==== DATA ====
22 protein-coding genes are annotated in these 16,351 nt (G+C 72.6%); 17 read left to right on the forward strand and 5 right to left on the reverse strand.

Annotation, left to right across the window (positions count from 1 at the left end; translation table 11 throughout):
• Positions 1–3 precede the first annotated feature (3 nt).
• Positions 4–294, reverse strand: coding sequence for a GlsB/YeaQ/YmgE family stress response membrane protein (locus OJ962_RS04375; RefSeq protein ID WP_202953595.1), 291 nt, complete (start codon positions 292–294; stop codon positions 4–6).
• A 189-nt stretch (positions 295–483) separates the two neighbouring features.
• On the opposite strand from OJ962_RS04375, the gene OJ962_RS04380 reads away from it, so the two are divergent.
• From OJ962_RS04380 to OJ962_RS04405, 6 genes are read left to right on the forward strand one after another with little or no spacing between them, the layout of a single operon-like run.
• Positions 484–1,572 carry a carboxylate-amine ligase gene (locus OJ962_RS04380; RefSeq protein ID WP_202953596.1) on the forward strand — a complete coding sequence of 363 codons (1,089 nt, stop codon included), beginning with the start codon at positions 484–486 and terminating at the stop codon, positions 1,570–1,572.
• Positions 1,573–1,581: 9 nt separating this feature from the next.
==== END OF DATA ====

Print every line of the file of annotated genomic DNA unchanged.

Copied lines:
22 protein-coding genes are annotated in these 16,351 nt (G+C 72.6%); 17 read left to right on the forward strand and 5 right to left on the reverse strand.

Annotation, left to right across the window (positions count from 1 at the left end; translation table 11 throughout):
• Positions 1–3 precede the first annotated feature (3 nt).
• Positions 4–294, reverse strand: coding sequence for a GlsB/YeaQ/YmgE family stress response membrane protein (locus OJ962_RS04375; RefSeq protein ID WP_202953595.1), 291 nt, complete (start codon positions 292–294; stop codon positions 4–6).
• A 189-nt stretch (positions 295–483) separates the two neighbouring features.
• On the opposite strand from OJ962_RS04375, the gene OJ962_RS04380 reads away from it, so the two are divergent.
• From OJ962_RS04380 to OJ962_RS04405, 6 genes are read left to right on the forward strand one after another with little or no spacing between them, the layout of a single operon-like run.
• Positions 484–1,572 carry a carboxylate-amine ligase gene (locus OJ962_RS04380; RefSeq protein ID WP_202953596.1) on the forward strand — a complete coding sequence of 363 codons (1,089 nt, stop codon included), beginning with the start codon at positions 484–486 and terminating at the stop codon, positions 1,570–1,572.
• Positions 1,573–1,581: 9 nt separating this feature from the next.